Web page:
Advocates weigh in on State Senate’s criminal justice reform bill

The bill was approved by the State Senate in a 27-10 vote last week

BOSTON (WWLP) – Lawmakers are considering changing Massachusetts criminal justice policies.

They told 22News that instead of putting people in prison, the state should be investing in drug treatment, creating jobs for ex-offenders and lifting them up out of poverty.

Leaders from groups including the American Civil Liberties Union of Massachusetts and NAACP held a news conference at the State House on Tuesday responding to the Senate’s criminal justice reform bill.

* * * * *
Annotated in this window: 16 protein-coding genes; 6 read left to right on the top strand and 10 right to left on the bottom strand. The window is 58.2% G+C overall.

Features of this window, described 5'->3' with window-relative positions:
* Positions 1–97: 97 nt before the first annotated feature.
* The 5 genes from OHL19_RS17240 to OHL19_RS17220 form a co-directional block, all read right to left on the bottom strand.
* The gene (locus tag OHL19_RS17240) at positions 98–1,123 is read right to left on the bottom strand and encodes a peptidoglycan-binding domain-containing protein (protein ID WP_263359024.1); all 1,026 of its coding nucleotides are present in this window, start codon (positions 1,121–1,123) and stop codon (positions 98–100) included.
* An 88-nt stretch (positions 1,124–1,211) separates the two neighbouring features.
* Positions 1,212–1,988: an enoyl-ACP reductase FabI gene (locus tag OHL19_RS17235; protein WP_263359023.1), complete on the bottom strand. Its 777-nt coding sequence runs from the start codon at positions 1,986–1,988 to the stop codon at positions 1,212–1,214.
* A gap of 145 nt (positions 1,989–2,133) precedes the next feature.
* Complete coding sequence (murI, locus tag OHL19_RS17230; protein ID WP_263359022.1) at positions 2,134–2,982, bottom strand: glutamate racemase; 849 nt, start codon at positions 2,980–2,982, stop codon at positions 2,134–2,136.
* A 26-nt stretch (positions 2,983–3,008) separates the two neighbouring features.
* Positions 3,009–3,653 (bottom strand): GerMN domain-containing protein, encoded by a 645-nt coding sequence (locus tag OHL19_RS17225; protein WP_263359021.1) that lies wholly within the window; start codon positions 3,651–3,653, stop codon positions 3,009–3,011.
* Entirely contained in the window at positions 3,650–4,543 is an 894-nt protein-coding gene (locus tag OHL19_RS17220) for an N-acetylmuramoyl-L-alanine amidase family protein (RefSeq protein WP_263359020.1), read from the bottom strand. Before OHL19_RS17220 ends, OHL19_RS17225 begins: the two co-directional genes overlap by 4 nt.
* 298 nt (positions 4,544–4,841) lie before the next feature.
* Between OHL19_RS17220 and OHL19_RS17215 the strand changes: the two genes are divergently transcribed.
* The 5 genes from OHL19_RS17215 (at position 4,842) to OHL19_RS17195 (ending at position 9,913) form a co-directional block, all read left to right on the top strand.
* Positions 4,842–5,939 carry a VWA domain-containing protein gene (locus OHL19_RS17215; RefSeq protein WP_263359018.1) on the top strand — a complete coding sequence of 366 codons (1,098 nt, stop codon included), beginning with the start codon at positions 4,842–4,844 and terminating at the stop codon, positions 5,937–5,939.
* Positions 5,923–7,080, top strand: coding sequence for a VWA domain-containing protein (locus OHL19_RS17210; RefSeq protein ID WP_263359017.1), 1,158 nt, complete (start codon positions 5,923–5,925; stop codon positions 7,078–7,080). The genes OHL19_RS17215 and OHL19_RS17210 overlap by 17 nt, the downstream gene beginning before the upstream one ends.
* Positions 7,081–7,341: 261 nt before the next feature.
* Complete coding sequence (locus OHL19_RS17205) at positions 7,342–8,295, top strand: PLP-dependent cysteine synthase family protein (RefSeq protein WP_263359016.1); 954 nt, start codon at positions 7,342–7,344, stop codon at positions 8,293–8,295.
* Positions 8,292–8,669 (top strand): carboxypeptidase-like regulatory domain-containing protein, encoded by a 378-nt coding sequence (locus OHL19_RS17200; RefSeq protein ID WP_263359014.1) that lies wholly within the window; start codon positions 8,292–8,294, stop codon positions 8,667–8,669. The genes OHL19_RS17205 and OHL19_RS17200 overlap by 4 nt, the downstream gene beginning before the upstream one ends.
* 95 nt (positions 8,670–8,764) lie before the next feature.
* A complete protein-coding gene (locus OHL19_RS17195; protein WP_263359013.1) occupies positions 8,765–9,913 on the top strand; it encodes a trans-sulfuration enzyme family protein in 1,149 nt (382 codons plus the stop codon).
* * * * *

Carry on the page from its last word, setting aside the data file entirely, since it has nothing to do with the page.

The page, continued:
The bill, passed by the state senate in a 27-10 vote last week, includes provisions that would raise the age for the juvenile justice system, erase certain criminal records and change the state’s sentencing policies.

Advocates support reforms for criminal record policies and the elimination of mandatory minimum sentences for certain drug offenses.

“There’s an overall lack of resources,” Rahsaan Hall of the ACLU of Massachusetts said. “There is more funding that is spent on incarcerating people than educating people or diverting people out of the system or giving them treatment.”

The bill must be approved by both chambers and get the Governor’s signature before it can become law.